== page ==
- Category: Sport News
- Published on Thursday, 19 February 2009 00:00
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STOCKHOLM (AP) -- Meseret Defar of Ethiopia broke the women’s 5,000-meter indoor world record by more than three seconds at the GE Gala on Wednesday night.
Defar was timed in 14 minutes, 24.37 seconds. Tirunesh Dibaba, also of Ethiopia, set the old mark of 14:27.42 in 2007.
With excellent pacemaking, Defar was two or three seconds under Dibaba’s split times throughout the race.
During the final laps, many of the fans at the sold out Ericsson Globe Arena stood up to cheer her on.
“I’d like to thank the Swedish crowd,” Defar said. “The fans were fantastic. It helped me a lot. What a wonderful race. The track was great. I’d love to come back.”
With the win, Defar extended her unbeaten indoor streak to 18 races since March 2003.
Defar took the lead with about 3,000 meters left in the 34-lap race and lapped most of the seven other finishers twice.
The 25-year-old Defar has won Olympic and world championship titles in the 5,000, and she’s as good in the 3,000 with three consecutive world indoor golds and a world record in that distance.
Maria Konovalova of Russia was a distant runner-up in 15:42.37.
It was the seventh record set at the Globe since 1989.
In the men’s 800, 2004 Olympic champion Yuriy Borzakovskiy outkicked Ismail Ahmed Ismail of Sudan for his fifth victory in seven races at the Globe.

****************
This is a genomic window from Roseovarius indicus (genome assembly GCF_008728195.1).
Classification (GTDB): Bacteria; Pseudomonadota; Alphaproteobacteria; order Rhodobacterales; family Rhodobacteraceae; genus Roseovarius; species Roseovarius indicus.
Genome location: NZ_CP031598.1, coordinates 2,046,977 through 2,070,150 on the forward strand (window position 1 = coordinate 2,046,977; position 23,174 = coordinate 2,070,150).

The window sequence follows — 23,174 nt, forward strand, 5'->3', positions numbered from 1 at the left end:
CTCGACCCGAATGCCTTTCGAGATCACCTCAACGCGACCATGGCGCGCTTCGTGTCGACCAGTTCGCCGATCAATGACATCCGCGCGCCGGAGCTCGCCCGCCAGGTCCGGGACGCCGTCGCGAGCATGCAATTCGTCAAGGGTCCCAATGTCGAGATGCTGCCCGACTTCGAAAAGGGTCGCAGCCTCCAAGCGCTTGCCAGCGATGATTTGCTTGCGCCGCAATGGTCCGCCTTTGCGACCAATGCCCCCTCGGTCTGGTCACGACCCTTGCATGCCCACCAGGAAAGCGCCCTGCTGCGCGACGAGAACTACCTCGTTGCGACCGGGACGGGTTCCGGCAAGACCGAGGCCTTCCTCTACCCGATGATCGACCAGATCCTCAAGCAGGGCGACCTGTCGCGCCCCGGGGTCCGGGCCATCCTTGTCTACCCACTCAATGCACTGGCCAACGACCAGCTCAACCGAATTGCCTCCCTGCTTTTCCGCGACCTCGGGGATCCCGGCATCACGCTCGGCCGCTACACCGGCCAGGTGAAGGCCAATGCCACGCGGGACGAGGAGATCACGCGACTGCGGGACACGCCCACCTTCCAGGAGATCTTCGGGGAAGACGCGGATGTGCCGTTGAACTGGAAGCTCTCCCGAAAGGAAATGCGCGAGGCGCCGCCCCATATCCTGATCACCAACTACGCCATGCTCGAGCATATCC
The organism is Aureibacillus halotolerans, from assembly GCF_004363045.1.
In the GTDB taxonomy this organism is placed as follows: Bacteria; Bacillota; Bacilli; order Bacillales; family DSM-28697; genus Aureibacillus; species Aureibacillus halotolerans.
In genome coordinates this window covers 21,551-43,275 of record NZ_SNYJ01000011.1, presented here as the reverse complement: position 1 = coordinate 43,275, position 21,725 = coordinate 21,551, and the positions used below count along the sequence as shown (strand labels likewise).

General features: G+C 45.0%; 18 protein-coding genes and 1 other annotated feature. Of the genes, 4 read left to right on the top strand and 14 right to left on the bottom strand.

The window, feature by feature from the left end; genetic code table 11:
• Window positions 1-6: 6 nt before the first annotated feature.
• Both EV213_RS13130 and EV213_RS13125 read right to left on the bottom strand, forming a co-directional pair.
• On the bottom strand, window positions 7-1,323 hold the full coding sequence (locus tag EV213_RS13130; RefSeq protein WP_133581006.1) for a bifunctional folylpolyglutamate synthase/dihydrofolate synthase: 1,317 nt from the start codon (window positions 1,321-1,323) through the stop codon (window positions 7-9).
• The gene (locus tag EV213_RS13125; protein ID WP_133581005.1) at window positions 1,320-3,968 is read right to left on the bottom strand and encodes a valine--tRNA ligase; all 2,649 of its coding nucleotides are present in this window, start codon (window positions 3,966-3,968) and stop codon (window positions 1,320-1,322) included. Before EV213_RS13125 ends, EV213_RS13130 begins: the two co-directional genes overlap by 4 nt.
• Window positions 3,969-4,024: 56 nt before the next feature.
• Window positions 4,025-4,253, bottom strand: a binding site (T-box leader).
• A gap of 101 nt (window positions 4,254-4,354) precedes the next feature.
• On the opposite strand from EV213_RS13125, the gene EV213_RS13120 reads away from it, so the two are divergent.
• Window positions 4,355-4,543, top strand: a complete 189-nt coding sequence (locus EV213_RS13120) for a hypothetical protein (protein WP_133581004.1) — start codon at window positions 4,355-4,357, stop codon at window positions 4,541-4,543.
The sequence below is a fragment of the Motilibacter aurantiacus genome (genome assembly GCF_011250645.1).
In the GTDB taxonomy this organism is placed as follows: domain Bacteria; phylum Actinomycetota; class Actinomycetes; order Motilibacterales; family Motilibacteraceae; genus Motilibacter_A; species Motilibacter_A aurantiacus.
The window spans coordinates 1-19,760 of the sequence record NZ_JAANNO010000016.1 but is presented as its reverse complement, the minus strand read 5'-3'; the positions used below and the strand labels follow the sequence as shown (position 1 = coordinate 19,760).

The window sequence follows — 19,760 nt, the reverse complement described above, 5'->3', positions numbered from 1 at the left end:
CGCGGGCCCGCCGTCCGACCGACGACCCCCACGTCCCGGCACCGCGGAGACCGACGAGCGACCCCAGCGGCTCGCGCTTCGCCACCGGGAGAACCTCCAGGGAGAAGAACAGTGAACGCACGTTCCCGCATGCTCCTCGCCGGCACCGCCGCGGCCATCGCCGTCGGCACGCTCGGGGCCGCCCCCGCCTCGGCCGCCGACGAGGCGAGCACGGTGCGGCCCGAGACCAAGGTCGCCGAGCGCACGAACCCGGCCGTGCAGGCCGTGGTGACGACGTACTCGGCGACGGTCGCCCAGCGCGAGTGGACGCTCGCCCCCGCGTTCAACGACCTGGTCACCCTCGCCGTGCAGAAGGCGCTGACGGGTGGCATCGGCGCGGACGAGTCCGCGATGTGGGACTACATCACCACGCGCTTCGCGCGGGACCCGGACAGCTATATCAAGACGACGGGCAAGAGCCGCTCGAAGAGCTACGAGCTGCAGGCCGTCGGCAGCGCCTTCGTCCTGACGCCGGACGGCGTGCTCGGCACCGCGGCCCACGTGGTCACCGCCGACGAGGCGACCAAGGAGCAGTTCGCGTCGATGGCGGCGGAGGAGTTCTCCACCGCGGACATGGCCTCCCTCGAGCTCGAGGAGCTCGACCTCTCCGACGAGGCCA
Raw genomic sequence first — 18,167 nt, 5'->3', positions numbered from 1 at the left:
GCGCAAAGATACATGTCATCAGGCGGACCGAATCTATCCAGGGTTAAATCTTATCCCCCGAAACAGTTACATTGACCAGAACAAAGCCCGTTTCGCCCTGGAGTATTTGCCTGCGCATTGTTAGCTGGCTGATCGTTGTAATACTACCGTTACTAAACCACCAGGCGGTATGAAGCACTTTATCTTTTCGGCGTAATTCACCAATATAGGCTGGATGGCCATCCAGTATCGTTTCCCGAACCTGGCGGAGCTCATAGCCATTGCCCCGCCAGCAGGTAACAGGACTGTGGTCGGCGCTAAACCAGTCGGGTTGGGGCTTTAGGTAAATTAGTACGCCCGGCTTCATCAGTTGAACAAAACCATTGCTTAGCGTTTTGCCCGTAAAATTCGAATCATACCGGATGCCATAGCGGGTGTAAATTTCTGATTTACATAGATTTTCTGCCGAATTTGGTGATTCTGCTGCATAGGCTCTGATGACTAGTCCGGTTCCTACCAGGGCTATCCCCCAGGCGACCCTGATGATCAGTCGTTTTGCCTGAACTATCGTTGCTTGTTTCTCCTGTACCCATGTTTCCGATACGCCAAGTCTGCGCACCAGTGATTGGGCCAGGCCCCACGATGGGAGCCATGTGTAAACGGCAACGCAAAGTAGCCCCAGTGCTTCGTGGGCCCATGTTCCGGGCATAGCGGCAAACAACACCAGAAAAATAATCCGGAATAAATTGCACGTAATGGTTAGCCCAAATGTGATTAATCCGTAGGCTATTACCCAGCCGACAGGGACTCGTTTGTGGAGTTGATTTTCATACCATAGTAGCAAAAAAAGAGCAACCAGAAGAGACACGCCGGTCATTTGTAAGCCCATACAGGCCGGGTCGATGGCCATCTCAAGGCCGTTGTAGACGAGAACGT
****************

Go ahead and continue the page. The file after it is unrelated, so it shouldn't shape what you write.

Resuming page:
Borzakovskiy, who has never finished worse than second here, clocked a relatively slow 1:48.13. Ismail, the Olympic silver medalist last year, was seven-hundredths of a second behind.
Olympic champion Wilfred Bungei of Kenya finished fifth in 1:50.11.
Jesse Williams won the high jump at 2.30 meters—the fifth straight meet the American cleared at least 2.30. Russians Aleksandr Shustov and Yaroslav Rybakov cleared the same height and were second and third respectively.
Olympic champion Steve Hooker won the pole vault at 5.86 meters to extend his winning streak to five meets. He failed three times at 6 meters. This month, the Australian cleared 6.06 in Boston for the second-best men’s jump behind Sergey Bubka of Ukraine (6.15).
Angela Williams and Stephanie Durst led the United States to a 1-2 finish in the women’s 60 meters. Williams clocked 7.32 seconds, edging Durst by 0.07 seconds. Sweden’s Carolina Kluft, the 2004 Athens Olympic champion who quit the heptathlon after winning her third straight world championship in 2007, placed sixth and last in 7.68.
Dexter Faulk, another American, took the men’s 60 hurdles in 7.56 and Paul Kipsiele Koech of Kenya won the men’s 3,000 in 7:32.80, the fastest time of the year indoors.